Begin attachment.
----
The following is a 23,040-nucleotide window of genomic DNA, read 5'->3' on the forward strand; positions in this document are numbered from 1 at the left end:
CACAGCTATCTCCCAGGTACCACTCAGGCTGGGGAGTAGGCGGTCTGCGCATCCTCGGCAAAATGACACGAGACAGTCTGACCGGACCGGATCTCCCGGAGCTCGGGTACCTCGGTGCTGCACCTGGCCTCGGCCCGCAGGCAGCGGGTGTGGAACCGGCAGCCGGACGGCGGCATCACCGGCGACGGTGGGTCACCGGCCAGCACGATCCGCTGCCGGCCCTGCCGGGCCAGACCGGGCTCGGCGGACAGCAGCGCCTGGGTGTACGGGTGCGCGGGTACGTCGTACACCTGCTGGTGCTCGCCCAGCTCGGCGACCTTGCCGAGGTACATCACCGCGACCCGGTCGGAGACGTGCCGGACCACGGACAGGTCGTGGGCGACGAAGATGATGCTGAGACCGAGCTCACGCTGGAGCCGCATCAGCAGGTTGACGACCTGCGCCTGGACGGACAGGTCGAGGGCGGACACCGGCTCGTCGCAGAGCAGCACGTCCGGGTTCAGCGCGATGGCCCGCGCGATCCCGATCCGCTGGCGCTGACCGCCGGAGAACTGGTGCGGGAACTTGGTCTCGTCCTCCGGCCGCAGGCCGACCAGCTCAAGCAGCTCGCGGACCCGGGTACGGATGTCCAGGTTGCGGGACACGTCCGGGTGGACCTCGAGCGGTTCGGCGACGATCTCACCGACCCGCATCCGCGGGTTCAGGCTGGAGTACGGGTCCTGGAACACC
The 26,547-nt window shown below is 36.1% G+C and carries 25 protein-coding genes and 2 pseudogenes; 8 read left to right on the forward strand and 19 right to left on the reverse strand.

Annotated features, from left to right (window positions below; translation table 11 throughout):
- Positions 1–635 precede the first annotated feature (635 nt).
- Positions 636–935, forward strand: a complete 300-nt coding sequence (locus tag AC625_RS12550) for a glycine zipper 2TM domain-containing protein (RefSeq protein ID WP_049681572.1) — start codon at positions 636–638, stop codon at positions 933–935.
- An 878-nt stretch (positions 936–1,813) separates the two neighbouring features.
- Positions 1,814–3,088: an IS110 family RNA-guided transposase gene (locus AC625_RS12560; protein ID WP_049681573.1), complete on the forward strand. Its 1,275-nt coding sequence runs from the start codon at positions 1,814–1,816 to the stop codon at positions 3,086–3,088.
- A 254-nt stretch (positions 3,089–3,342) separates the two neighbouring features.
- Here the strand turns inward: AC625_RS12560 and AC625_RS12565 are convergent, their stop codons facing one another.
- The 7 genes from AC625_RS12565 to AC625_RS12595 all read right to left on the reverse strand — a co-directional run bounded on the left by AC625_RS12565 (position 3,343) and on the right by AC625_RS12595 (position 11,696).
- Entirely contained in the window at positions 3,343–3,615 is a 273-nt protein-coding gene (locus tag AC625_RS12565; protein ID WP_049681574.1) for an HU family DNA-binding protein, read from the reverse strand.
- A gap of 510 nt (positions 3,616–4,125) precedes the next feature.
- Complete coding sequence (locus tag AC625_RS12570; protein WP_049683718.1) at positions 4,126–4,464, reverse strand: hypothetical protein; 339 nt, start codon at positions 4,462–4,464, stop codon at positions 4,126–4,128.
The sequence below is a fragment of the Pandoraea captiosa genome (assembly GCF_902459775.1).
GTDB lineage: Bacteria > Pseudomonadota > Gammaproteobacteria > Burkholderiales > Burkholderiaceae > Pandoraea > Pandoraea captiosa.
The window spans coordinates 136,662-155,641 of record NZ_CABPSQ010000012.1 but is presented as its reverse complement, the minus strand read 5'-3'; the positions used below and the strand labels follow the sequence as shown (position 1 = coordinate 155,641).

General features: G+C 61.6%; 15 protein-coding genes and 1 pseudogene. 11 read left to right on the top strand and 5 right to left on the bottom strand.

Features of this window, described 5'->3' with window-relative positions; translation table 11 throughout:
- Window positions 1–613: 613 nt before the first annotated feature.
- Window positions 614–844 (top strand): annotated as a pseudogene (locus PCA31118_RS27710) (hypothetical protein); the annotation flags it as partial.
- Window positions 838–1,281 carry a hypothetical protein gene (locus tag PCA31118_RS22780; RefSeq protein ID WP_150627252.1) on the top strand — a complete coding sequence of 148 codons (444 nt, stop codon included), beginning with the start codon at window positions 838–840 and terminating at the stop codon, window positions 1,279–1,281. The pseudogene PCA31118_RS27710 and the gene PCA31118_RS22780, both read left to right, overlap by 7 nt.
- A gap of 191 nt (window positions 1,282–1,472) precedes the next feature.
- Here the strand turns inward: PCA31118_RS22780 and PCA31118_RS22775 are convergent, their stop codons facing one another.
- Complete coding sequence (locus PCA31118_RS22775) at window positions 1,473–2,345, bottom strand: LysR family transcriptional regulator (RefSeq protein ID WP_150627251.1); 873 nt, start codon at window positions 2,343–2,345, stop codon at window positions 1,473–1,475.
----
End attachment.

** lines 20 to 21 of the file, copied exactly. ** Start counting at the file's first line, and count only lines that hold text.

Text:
- Window positions 1–613: 613 nt before the first annotated feature.
- Window positions 614–844 (top strand): annotated as a pseudogene (locus PCA31118_RS27710) (hypothetical protein); the annotation flags it as partial.